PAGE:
Independent TD Joe Higgins has encouraged the Government to support the boycott campaign not to register for the Household Charge, in order to send a message to the "overlords" in Europe.

The Local Authority/Household Charge Bill passed all stages in the Dáil tonight, by 90 votes to 47.

But it has emerged as the most contentious issue form Budget 2012.

The €100 charge is due to be introduced for two years from January and failure to pay it will carry penalty charges of up to 2,500.

Deputy Higgins said Irish people are not going to accept massive cutbacks in their services and living standards in order to bail out "a crazed market system".

He said he was alarmed to hear that the political correspondent on RTÉ news reporting that Government ministers were saying that they were not getting any real feedback from constituents that this tax is an issue for them.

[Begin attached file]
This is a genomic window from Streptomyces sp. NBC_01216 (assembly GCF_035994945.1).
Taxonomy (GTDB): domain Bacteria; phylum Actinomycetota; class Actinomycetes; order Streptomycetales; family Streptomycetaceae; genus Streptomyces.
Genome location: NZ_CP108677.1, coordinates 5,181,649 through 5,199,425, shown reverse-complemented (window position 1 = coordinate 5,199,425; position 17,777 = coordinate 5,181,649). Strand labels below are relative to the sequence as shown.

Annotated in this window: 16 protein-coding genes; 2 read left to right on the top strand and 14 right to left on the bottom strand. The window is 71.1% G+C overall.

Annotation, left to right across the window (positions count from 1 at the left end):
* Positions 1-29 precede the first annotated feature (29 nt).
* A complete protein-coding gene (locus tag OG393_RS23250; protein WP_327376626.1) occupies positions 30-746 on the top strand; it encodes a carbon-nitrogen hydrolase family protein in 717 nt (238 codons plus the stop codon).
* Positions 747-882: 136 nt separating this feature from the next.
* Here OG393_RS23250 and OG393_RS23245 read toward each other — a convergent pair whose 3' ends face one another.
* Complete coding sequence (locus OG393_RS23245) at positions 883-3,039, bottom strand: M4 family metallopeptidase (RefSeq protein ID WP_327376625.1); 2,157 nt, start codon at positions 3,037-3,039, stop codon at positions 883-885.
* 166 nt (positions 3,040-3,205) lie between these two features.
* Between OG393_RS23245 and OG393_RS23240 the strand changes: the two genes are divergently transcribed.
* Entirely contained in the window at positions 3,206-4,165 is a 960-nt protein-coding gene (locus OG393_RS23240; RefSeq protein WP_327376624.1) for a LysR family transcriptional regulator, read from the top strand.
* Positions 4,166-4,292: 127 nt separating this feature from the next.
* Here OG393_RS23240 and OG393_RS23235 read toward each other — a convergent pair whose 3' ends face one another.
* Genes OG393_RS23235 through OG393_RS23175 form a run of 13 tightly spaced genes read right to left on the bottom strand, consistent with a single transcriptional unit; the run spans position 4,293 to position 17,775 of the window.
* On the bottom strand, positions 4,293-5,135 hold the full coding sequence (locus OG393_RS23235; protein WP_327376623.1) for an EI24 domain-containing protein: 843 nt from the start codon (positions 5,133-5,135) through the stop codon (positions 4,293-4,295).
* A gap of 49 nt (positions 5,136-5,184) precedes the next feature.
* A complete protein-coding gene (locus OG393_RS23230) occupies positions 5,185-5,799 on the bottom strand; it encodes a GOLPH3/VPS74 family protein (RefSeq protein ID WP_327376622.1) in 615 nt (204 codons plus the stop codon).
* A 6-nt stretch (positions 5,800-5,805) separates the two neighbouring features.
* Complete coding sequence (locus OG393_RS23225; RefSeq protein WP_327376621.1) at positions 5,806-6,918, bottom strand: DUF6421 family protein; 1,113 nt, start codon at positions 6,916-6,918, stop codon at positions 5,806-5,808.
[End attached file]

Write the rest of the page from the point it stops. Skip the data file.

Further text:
Mr Higgins said constituents should ensure that in the next month or so, that ministers are left in "no uncertain mind" as to the huge opposition that exists in relation to this tax.

Fellow Independent Mick Wallace said the Government might as well have cut the social welfare benefit because they are taking the money indirectly.

"It amounts to the same thing," Deputy Wallace said.

Minister of State Fergus O'Dowd said the Government intends to apply the household charge for two years, after which a property tax will be brought in.

He added that Minister for Environment, Community and Local Government, Phil Hogan, is to establish an expert group who will examine how best to implement the property tax, in a way that is equitable.